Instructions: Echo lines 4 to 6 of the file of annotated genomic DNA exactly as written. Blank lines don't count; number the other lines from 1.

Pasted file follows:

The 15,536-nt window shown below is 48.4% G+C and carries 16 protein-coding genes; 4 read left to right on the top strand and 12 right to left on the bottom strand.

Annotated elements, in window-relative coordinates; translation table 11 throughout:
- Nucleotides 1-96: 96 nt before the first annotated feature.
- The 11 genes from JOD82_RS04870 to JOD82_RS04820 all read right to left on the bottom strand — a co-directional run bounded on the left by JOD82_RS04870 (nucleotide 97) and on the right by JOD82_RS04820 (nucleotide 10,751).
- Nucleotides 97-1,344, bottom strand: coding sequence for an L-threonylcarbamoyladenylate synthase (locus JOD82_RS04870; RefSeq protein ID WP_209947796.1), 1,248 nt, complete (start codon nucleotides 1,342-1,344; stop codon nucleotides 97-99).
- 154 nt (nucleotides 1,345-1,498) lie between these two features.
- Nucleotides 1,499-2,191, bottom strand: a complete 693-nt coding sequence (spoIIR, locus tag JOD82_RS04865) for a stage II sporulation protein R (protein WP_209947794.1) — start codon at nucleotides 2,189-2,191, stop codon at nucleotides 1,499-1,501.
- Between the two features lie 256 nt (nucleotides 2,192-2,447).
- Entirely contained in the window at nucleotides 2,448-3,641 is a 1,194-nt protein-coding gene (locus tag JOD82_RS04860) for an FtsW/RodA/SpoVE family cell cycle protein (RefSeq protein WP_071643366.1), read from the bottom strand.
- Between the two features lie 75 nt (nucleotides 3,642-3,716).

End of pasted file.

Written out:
- The 11 genes from JOD82_RS04870 to JOD82_RS04820 all read right to left on the bottom strand — a co-directional run bounded on the left by JOD82_RS04870 (nucleotide 97) and on the right by JOD82_RS04820 (nucleotide 10,751).
- Nucleotides 97-1,344, bottom strand: coding sequence for an L-threonylcarbamoyladenylate synthase (locus JOD82_RS04870; RefSeq protein ID WP_209947796.1), 1,248 nt, complete (start codon nucleotides 1,342-1,344; stop codon nucleotides 97-99).
- 154 nt (nucleotides 1,345-1,498) lie between these two features.